Our life is largely taken up with receiving information from outside sources, most of which enters our consciousness via our eyes and our ears. ESL lessons focusing on reading or listening require a variety of teaching strategies and activities, so there are many ways to design a lesson plan for these receptive skills.
Despite the many ways in which reading and listening activities can take place, there are nevertheless general stages we can follow to plan a receptive skills lesson. This OnTESOL graduate blog shows quick steps to plan a receptive skills lesson.
6 Steps to Plan Receptive Skills Lessons
1. Establish your objectives for the class
What are your learners going to gain through their exposure to a reading or listening activity? Think about this carefully and give your class-specific goals that they will, hopefully, have met by the end of the class.
Here is a good example:
- “Learners will read and understand the vocabulary and phrases related to asking for items of food in a grocery store”. If your objective is too vague, it will be difficult to place any value on it, or discern whether it has been met during the class. Here is a poor example:
- “Learners will have better listening skills”. This objective is too large to achieve in one class, and impossible to measure.
2. Introduction: pre-reading / listening task
At this point, you should aim to discuss the topic with the whole class or in groups. Our purpose here is to discover how much your learners know about the topic and the extent to which they are ‘primed’ for the teaching material.
Ask questions that are related to the learners’ personal experience. At this first stage, you should also aim to generate interest in the topic of the lesson by showing images, headlines or keywords.
3. Teaching the essential vocabulary
There will be words that your learners are unfamiliar with that are essential to understanding the teaching material. Aim to teach vocabulary items that are necessary for answering comprehension questions, or teach unusual words that appear a number of times. Remember! This is not a vocabulary lesson, so you should be looking to develop passive knowledge rather than getting learners to the point that they can use these words correctly in writing or speaking.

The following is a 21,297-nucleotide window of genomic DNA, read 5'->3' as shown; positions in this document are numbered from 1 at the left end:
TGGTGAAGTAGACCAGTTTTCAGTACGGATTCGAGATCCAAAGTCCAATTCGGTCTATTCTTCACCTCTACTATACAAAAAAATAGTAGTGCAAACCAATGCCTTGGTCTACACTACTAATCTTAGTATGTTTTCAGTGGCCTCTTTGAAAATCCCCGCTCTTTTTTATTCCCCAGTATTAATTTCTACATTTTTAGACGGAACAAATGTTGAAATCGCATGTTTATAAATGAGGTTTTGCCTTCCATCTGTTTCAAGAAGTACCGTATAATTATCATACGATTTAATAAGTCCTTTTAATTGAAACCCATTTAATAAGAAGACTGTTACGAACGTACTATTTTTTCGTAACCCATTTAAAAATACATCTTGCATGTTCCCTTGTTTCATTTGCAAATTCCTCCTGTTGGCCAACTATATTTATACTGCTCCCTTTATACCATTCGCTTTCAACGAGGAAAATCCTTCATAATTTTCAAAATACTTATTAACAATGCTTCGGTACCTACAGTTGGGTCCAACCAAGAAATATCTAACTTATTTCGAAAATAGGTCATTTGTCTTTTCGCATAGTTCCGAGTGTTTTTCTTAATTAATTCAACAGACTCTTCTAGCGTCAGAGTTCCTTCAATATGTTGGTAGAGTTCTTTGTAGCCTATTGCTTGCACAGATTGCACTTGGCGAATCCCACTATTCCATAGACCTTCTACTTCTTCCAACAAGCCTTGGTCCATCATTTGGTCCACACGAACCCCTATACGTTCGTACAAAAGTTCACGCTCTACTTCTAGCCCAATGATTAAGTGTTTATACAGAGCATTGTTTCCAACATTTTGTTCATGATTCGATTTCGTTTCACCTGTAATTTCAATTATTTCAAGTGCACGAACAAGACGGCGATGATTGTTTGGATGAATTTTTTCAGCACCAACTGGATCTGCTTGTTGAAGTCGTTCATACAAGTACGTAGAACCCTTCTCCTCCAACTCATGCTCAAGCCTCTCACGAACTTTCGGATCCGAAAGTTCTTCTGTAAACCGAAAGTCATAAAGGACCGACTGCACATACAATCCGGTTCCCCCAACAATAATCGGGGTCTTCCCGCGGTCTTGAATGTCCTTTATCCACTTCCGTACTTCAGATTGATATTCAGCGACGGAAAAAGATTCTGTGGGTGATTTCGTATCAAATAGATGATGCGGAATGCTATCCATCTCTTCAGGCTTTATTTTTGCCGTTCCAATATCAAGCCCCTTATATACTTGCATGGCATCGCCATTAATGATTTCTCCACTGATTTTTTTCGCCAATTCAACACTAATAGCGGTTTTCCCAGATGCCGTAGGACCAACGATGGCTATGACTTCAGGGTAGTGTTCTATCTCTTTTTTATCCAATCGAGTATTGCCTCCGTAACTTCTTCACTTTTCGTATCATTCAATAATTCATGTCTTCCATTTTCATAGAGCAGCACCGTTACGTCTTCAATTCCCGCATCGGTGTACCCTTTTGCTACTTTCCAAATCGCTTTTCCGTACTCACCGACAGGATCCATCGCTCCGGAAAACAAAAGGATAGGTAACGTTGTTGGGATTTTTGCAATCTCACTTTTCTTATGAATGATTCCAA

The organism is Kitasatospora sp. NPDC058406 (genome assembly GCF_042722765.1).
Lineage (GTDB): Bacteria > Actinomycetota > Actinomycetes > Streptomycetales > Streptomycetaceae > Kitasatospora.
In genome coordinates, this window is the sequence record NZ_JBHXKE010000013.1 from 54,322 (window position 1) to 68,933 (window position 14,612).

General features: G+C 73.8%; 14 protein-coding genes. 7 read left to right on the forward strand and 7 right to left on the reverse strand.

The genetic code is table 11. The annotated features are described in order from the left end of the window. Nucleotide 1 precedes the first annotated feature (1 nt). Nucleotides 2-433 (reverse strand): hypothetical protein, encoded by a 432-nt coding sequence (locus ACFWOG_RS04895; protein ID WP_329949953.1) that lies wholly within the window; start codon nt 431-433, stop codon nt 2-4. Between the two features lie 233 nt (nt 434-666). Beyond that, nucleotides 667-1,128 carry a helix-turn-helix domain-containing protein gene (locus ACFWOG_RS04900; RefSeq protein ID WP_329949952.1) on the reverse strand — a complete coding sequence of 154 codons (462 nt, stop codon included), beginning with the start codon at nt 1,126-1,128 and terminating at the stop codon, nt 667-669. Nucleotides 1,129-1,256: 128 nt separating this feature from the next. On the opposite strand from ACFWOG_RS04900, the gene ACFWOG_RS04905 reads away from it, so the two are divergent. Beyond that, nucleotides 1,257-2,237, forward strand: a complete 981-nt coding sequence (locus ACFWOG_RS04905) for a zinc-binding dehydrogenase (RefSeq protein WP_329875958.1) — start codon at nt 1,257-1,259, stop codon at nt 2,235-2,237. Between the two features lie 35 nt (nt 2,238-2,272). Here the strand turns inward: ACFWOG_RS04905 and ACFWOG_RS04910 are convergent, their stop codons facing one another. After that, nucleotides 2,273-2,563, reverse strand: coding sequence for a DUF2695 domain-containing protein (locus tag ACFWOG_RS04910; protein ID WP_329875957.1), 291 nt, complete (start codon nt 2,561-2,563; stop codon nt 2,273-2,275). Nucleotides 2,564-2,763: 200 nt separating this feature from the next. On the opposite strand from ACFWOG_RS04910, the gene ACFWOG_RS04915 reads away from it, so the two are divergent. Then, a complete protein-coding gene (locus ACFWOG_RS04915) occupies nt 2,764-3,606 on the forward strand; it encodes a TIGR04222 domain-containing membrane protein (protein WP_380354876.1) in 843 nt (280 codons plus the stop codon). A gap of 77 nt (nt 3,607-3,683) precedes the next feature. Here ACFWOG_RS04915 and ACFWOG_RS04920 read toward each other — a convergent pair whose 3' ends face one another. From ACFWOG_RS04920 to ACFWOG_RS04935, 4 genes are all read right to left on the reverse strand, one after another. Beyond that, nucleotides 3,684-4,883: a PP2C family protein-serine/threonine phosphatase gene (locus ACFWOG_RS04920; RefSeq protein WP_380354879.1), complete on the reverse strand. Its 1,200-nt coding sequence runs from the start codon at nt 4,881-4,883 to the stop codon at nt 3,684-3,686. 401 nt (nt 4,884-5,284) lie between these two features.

4. Reading/listening for general understanding
Prepare a small number of questions that evaluate your learners’ general comprehension of the teaching material or extract relevant information (three or four questions is an appropriate number).
With a listening lesson, play the recording once. With a reading lesson, have learners read the text. Students answer the questions while engaging with the teaching material. Plan for some students not being able to answer the questions: allow time in your lesson plan for replaying the relevant part of the recording, or rereading the relevant part of the text.
5. Reading/listening for specific information
After general understanding, create a task that aims to check a more detailed understanding of the teaching material. As with the previous stage of the lesson, allow for repeated engagement if necessary.
Before getting feedback, plan time for learners to compare their answers in pairs or groups. If certain questions are causing problems for many learners, allow additional time in the lesson to focus on particular reading passages of specific parts of the listening.
6. Post-reading / listening
A natural part of everyday reading or listening is for there to have been a point to the whole thing: we read or listen to obtain information and then do something with that information. Your receptive skills lesson plan should finish with a productive activity related to the topic. This task may be spoken or written.
A class discussion is a good activity, as is a role-play, or writing a letter. Always remember that receptive skills lessons are important, as they reflect the way we generally obtain new information in real life. They should, therefore, replicate the kind of actions we undertake in our everyday reading and listening, but this should be balanced with the necessity to repeatedly expose learners to the teaching material to make sure comprehension is achieved.
Use Meaningful Authentic Material in Receptive Skills Lessons!
I have recently taught some students who were very fluent in speaking and listening; fluent to the extent that I asked when they had lived in North America. They had never been immersed in a native English speaking culture, but they had immersed themselves in listening: listening to music, movies, TV, YouTube, and social media. They did not become fluent through a classroom language learning experience, but they were unwittingly employing communicative TEFL teaching methods. They were doing both extensive top-down listening and more conscious accuracy–focused listening without realizing it, transferring strategies and skills that they had developed in their native language such as skimming, scanning, inferring, and predicting. Through a lot of exposure, repetition, imitation, and drilling with materials that they enjoyed, they become highly proficient in receptive skills.